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Netherlands outlines plan to replace air-defence frigates

Introduced between 2002 and 2005, the four De Zeven Provinciën-class ships are planned to remain in commission through to 2032–35. (US Navy)

The Netherlands government has set out plans to acquire a new class of air-defence frigates and associated integrated air and missile defence (IAMD) capability to replace the Royal Netherlands Navy's (RNLN's) four De Zeven Provinciën-class air defence and command frigates (LCFs).

In a 1 March ‘A-letter' to the House of Representatives scoping the top-level requirement for a future maritime air-defence capability, State Secretary for Defence Christophe van der Maat outlined ambitions to replace the current LCFs one-for-one from the mid-2030s with an indigenously developed surface combatant and above-water combat system. A related decision on the anti-air missile system(s) to be integrated into the new ships will be made in 2025.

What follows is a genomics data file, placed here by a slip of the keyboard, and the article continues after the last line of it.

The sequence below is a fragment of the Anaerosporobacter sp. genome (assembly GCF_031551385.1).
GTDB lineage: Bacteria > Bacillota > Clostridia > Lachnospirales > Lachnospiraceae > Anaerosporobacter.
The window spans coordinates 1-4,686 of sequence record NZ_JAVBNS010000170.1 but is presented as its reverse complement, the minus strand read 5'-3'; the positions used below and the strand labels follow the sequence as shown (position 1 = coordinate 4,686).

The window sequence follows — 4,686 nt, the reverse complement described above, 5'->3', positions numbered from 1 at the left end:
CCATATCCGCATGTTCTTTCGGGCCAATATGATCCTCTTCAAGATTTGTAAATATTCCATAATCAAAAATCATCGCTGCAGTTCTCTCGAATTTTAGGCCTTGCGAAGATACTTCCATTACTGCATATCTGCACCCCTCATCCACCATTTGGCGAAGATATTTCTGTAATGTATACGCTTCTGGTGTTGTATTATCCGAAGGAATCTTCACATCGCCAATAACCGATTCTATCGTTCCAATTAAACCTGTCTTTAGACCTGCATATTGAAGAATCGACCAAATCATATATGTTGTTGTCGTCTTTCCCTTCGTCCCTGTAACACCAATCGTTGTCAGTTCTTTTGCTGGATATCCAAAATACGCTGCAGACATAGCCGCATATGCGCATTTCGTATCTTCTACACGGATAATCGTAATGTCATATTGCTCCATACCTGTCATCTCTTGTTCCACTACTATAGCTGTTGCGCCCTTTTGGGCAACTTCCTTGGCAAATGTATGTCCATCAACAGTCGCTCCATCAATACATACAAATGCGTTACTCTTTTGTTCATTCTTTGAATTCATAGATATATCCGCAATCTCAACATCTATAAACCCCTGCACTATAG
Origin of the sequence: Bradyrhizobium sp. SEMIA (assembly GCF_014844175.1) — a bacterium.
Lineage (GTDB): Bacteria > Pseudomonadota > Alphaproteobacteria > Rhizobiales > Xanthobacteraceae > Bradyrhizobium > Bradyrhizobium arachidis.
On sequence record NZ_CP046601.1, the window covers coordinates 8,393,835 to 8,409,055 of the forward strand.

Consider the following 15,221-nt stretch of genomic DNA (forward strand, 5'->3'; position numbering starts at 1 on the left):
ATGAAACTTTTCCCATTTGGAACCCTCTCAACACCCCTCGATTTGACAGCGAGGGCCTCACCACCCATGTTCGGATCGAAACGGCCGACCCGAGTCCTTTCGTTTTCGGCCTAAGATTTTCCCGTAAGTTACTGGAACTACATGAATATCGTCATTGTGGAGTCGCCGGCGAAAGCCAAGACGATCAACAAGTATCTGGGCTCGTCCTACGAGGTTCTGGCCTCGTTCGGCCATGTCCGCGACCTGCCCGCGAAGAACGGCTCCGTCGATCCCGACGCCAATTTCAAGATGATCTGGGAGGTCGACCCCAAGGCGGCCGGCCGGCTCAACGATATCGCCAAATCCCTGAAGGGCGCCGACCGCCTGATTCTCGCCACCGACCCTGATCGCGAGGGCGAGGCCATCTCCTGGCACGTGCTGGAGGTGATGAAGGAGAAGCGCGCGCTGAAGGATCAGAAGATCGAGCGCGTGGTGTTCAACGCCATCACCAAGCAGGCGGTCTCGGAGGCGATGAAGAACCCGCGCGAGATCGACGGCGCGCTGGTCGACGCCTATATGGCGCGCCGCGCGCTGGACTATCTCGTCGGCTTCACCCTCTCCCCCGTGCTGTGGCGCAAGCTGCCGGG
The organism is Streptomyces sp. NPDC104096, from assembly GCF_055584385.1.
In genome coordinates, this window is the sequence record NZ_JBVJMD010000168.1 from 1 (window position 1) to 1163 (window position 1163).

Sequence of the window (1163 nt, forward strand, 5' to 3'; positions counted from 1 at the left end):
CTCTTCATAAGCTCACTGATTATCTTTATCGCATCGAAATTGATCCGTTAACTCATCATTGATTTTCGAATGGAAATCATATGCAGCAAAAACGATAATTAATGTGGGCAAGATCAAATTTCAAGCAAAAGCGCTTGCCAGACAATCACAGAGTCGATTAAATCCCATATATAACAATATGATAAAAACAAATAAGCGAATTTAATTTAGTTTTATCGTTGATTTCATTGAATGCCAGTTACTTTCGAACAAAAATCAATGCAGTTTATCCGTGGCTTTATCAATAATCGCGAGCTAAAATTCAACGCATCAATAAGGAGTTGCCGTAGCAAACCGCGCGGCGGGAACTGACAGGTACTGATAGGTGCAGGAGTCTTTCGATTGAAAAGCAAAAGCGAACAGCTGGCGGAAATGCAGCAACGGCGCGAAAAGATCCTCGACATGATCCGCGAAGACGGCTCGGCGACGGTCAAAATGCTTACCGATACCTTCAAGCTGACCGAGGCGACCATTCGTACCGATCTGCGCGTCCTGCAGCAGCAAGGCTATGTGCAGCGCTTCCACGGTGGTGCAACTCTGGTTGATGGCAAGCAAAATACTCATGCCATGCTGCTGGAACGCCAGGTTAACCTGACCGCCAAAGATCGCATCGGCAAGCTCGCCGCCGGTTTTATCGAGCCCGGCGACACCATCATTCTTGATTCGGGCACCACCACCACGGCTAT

Entering service with the RNLN between 2002 and 2005, the De Zeven Provinciën-class frigates are being upgraded to sustain the operational capability well into the 2030s.

Alongside an upkeep programme, all four ships have received a maritime ballistic missile defence search-and-track capability based on the Thales SMART-L MM/N L-band long-range radar, an upgraded Guardion combat management system, and a new multilink processor.

Further updates in the pipeline include a new Leonardo 127/64 LW Vulcano medium-calibre gun, replacement of the Harpoon Block II surface-to-surface missile with the Kongsberg Naval Strike Missile (NSM), integration of the Tomahawk land-attack cruise missile, and an upgraded electronic support measures system. The two youngest ships, HNLMS De Ruyter and HNLMS Evertsen , will also receive the Evolved SeaSparrow Missile (ESSM) Block 2 point defence missile, the APAR Block 2 X-band multifunction radar, the RIM-116 Rolling Airframe Missile system, and a new jammer.

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